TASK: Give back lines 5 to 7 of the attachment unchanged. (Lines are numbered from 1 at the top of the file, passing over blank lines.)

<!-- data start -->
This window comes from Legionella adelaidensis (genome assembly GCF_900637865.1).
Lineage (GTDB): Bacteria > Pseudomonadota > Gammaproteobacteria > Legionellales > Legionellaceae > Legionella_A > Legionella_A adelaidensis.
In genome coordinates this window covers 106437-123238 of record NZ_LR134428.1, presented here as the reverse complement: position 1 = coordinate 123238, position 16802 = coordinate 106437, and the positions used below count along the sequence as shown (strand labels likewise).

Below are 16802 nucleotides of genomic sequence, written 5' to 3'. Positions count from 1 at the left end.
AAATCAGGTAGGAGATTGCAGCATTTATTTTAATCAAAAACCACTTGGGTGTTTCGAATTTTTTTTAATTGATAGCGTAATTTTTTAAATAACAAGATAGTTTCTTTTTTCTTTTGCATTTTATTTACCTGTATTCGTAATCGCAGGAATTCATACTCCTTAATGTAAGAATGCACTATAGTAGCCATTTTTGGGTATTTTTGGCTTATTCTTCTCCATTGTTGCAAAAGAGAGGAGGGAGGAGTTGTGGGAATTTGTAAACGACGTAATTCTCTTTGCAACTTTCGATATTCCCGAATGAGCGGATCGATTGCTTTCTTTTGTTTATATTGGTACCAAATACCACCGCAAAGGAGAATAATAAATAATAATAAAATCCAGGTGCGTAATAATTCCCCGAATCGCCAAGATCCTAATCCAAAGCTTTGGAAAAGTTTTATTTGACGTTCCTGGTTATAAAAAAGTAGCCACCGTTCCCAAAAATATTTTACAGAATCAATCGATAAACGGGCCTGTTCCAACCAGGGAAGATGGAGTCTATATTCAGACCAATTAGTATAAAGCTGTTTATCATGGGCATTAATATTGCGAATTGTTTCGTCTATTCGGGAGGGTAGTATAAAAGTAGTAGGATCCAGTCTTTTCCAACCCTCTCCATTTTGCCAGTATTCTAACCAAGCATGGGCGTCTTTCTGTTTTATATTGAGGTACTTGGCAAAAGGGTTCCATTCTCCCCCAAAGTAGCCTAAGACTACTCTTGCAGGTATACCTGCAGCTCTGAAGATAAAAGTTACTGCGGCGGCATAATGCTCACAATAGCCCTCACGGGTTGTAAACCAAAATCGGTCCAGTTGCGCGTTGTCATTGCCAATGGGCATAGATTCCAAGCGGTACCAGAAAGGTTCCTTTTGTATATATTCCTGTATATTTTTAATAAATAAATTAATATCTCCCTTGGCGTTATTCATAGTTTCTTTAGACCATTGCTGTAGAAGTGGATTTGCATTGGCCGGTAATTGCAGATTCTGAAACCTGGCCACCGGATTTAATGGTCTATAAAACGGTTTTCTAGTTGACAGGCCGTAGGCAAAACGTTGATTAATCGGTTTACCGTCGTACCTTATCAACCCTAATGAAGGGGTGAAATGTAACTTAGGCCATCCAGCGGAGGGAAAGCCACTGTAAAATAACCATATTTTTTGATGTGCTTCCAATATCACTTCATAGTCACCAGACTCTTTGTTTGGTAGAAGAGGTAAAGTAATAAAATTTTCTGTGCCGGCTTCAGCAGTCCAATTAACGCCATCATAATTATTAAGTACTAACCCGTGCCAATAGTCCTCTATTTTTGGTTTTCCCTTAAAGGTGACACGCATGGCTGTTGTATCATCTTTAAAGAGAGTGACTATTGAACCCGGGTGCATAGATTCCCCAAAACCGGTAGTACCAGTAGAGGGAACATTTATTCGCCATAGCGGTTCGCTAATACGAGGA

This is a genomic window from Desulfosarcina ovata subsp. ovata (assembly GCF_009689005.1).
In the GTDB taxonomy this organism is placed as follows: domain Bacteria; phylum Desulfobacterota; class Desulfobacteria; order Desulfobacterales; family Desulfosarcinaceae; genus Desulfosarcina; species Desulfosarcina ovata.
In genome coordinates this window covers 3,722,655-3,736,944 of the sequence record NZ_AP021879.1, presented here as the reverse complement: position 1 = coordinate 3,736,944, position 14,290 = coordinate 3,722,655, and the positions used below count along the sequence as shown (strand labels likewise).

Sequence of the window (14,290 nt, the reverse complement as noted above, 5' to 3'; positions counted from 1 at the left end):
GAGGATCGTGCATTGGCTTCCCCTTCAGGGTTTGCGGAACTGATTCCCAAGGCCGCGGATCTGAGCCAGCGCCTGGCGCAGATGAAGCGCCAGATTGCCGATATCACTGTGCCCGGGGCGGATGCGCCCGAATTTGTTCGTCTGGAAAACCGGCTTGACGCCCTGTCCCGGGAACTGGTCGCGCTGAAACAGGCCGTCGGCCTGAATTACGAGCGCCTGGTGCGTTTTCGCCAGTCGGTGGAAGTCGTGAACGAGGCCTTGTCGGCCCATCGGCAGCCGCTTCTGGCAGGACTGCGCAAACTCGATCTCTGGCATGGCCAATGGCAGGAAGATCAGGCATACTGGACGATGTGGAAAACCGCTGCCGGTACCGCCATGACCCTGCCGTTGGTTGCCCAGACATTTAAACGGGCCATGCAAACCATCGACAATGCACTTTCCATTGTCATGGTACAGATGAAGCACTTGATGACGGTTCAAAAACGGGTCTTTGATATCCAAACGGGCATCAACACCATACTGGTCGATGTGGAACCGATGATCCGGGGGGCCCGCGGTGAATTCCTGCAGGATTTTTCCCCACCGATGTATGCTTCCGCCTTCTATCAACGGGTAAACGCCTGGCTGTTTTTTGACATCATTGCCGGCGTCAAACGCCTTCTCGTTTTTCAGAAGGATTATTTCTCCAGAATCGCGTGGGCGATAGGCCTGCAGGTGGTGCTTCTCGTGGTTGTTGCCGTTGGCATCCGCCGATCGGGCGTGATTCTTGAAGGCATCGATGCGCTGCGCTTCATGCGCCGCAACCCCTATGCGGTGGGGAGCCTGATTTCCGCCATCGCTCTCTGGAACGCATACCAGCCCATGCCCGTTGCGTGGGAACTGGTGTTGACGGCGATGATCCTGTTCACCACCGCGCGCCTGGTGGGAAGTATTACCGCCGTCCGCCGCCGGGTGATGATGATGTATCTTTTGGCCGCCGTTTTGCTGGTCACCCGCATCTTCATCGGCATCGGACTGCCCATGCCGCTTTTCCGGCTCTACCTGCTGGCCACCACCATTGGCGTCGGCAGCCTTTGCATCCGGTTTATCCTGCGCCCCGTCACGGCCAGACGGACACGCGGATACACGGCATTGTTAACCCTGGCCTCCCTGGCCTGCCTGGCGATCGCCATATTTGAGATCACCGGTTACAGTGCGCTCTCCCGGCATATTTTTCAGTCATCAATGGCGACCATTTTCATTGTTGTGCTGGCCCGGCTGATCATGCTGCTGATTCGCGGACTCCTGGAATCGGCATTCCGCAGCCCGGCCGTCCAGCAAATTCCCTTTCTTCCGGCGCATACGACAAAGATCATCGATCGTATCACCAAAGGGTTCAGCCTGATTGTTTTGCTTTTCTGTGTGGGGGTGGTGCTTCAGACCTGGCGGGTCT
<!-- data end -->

AAATCAGGTAGGAGATTGCAGCATTTATTTTAATCAAAAACCACTTGGGTGTTTCGAATTTTTTTTAATTGATAGCGTAATTTTTTAAATAACAAGATAGTTTCTTTTTTCTTTTGCATTTTATTTACCTGTATTCGTAATCGCAGGAATTCATACTCCTTAATGTAAGAATGCACTATAGTAGCCATTTTTGGGTATTTTTGGCTTATTCTTCTCCATTGTTGCAAAAGAGAGGAGGGAGGAGTTGTGGGAATTTGTAAACGACGTAATTCTCTTTGCAACTTTCGATATTCCCGAATGAGCGGATCGATTGCTTTCTTTTGTTTATATTGGTACCAAATACCACCGCAAAGGAGAATAATAAATAATAATAAAATCCAGGTGCGTAATAATTCCCCGAATCGCCAAGATCCTAATCCAAAGCTTTGGAAAAGTTTTATTTGACGTTCCTGGTTATAAAAAAGTAGCCACCGTTCCCAAAAATATTTTACAGAATCAATCGATAAACGGGCCTGTTCCAACCAGGGAAGATGGAGTCTATATTCAGACCAATTAGTATAAAGCTGTTTATCATGGGCATTAATATTGCGAATTGTTTCGTCTATTCGGGAGGGTAGTATAAAAGTAGTAGGATCCAGTCTTTTCCAACCCTCTCCATTTTGCCAGTATTCTAACCAAGCATGGGCGTCTTTCTGTTTTATATTGAGGTACTTGGCAAAAGGGTTCCATTCTCCCCCAAAGTAGCCTAAGACTACTCTTGCAGGTATACCTGCAGCTCTGAAGATAAAAGTTACTGCGGCGGCATAATGCTCACAATAGCCCTCACGGGTTGTAAACCAAAATCGGTCCAGTTGCGCGTTGTCATTGCCAATGGGCATAGATTCCAAGCGGTACCAGAAAGGTTCCTTTTGTATATATTCCTGTATATTTTTAATAAATAAATTAATATCTCCCTTGGCGTTATTCATAGTTTCTTTAGACCATTGCTGTAGAAGTGGATTTGCATTGGCCGGTAATTGCAGATTCTGAAACCTGGCCACCGGATTTAATGGTCTATAAAACGGTTTTCTAGTTGACAGGCCGTAGGCAAAACGTTGATTAATCGGTTTACCGTCGTACCTTATCAACCCTAATGAAGGGGTGAAATGTAACTTAGGCCATCCAGCGGAGGGAAAGCCACTGTAAAATAACCATATTTTTTGATGTGCTTCCAATATCACTTCATAGTCACCAGACTCTTTGTTTGGTAGAAGAGGTAAAGTAATAAAATTTTCTGTGCCGGCTTCAGCAGTCCAATTAACGCCATCATAATTATTAAGTACTAACCCGTGCCAATAGTCCTCTATTTTTGGTTTTCCCTTAAAGGTGACACGCATGGCTGTTGTATCATCTTTAAAGAGAGTGACTATTGAACCCGGGTGCATAGATTCCCCAAAACCGGTAGTACCAGTAGAGGGAACATTTATTCGCCATAGCGGTTCGCTAATACGAGGA

This is a genomic window from Desulfosarcina ovata subsp. ovata (assembly GCF_009689005.1).
In the GTDB taxonomy this organism is placed as follows: domain Bacteria; phylum Desulfobacterota; class Desulfobacteria; order Desulfobacterales; family Desulfosarcinaceae; genus Desulfosarcina; species Desulfosarcina ovata.